"The Wondering Jew"
Apr. 22, 2007 - 20:14 MDT
My apprenticeship to life took about twenty years, give or take a century. The first few years were taken up by the mundane, learning to talk, walk, whine and cry -- with side trips to the bathroom.
The years when Mom and Dad were Deities to me, total belief on my part but punishment from above if I rebelled. My Garden of Eden was my home.
There was a period of about ten or more years of "Calvin Ball" wherein the powers that be, at home and school, kept playing the same game but changing the rules, it seemed,
Gradually I learned how things worked and even sometimes why they worked the way they did -- to my utter amazement.
And it wasn't just people who were changing the rules of their games. Life itself was changing scenes rapidly, Dust Bowl Days coupled with the Great Depression often made rules that were hard for everybody to live by.
I guess my grown up days began to solidify when World War Two began and rationing the routine for us. I had been working a job before then, but was still a kid in the head one might say.
In those few short years is the place I return to in memory so very often. Days when I felt loved, secure and comfortable.
I think it was Gracie Allen who once said, "You gotta take the bitter with the better." We all did, in our neighborhood we all occupied the same boat, and the bitter was the norm. Pinto beans and weiners, weiners and pinto beans with perhaps dessert of bologna and pinto beans. But with supper for me, was a glass of milk always, and with my breakfast was Shredded Wheat, milk and sugar, sometimes as a treat, sliced banana on top.
I remember being one of the boys whose shoes were whole in the sole but kicked out at the toe, sticks, rocks and cans doing a job on the front end of my vehicles of footprints. If we were going visiting I'd have to shine them regardless of the Holy condition they were in, "halos didn't hide holes." If I was lucky the soles would wear out and the heels erode and I'd get a new pair with shiny new toes to boot. Each time I got new shoes came the warning, "Don't kick things around with your feet." Yes'm I'd say. But the way home was quicker and easier, it seemed when the route was followed with a kicked can rolling ahead.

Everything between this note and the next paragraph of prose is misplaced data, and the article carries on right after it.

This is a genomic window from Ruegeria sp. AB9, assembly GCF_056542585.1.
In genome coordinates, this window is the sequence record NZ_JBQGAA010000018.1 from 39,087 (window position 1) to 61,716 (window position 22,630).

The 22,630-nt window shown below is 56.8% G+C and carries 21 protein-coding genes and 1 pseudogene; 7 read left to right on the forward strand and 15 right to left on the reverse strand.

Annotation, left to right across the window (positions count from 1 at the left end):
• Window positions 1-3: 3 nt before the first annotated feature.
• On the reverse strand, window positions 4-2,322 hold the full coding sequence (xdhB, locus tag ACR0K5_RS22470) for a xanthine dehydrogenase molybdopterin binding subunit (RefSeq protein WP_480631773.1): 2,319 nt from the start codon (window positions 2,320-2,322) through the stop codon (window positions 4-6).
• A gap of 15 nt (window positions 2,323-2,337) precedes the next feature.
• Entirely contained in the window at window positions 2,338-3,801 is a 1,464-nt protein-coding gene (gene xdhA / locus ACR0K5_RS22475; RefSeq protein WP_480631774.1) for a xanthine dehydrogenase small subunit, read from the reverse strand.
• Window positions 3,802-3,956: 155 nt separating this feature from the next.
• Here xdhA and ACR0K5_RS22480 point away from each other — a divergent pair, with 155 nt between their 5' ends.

Most of us kids had a set of "good clothes," clean and carefully hung in the closet, including some kind of jacket or suit coat and the dreaded noose called "Necktie." It was dire straits if any of us got dirty while in clean, visiting clothes, death or worse threatened.
As I grew I began to realize that some day I would have to go to work, and that education insured a good living for a grown person. But I was a little kid for a bunch of those years and a rebel in my teens. The upshot is that I learned a lot from the grown ups and paid attention to some of it, pretty well ignoring the future.
My world while growing up was more rails than tires, railroads and trolley cars, automobiles few and far between and mostly used to go to picnics and visit relatives while using streetcars to go to and from work and shopping. I remember when my Dad bought a 1925 Studebaker coupe, a behemoth of a car. He rented space in a neighbor's garage, paid monthly for parking space in a garage near where he worked, he was quite frugal dickering for the best rates he could get. For us it worked, but still streetcars were my means of locomotion. And I loved them. They were wooden bodies on steel frames and when sitting in back one could see the front end sway left while where I was riding would sway right, repetitious back and forth, late at night when the motorman could get up a bit of speed the streetcar seemed to yaw a bit too. Guess that is where I got the urge to be a tourist, riding the street car past familiar places and seeing the new goings on. Then riding home after dark, peering into the lit rooms of houses was an attraction for me. Making up stories in my mind about the people I saw while going by.
Comics in the newspaper were my brain food one might say. Krazy Kat, Katzenjammer Kids, Gasoline Alley, Smitty, Fritzi Ritz and Boots and Her Buddies, Harold Teen were my fare. And then came Buck Rogers in the 25th Century. I was the first kid on our block with a flint loaded Disintegrator Pistol. My mind was rocket propelled even though my body was a slow poke and wouldn't fly a lick.
Have I actually said anything yet ? Not sure really, but my mind has been reliving my early years as my fingers stab at the keys.
I refuse to grow up until they bring Calvin and Hobbes back to my funnies - I'll grow up with them. Meanwhile I shall pursue my life of DISORDERLY PROGRESSION . . . . . . . . . . . . . .2 comments so far